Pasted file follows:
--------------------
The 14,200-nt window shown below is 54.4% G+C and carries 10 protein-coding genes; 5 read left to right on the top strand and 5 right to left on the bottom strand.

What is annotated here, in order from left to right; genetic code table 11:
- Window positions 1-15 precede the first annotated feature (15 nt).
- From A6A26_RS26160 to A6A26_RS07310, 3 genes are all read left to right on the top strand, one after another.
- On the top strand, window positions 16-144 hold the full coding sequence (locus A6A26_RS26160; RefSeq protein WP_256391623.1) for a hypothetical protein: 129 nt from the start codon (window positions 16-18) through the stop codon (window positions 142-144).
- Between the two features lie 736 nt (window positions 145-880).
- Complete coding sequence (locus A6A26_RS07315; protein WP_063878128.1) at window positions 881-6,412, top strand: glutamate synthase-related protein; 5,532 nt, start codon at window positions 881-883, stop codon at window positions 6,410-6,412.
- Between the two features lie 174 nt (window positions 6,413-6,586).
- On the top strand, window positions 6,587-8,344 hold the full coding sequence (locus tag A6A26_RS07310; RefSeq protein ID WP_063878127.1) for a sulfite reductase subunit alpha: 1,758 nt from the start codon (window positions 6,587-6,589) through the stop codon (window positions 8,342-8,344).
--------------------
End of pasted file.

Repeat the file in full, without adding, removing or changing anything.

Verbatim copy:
The 14,200-nt window shown below is 54.4% G+C and carries 10 protein-coding genes; 5 read left to right on the top strand and 5 right to left on the bottom strand.

What is annotated here, in order from left to right; genetic code table 11:
- Window positions 1-15 precede the first annotated feature (15 nt).
- From A6A26_RS26160 to A6A26_RS07310, 3 genes are all read left to right on the top strand, one after another.
- On the top strand, window positions 16-144 hold the full coding sequence (locus A6A26_RS26160; RefSeq protein WP_256391623.1) for a hypothetical protein: 129 nt from the start codon (window positions 16-18) through the stop codon (window positions 142-144).
- Between the two features lie 736 nt (window positions 145-880).
- Complete coding sequence (locus A6A26_RS07315; protein WP_063878128.1) at window positions 881-6,412, top strand: glutamate synthase-related protein; 5,532 nt, start codon at window positions 881-883, stop codon at window positions 6,410-6,412.
- Between the two features lie 174 nt (window positions 6,413-6,586).
- On the top strand, window positions 6,587-8,344 hold the full coding sequence (locus tag A6A26_RS07310; RefSeq protein ID WP_063878127.1) for a sulfite reductase subunit alpha: 1,758 nt from the start codon (window positions 6,587-6,589) through the stop codon (window positions 8,342-8,344).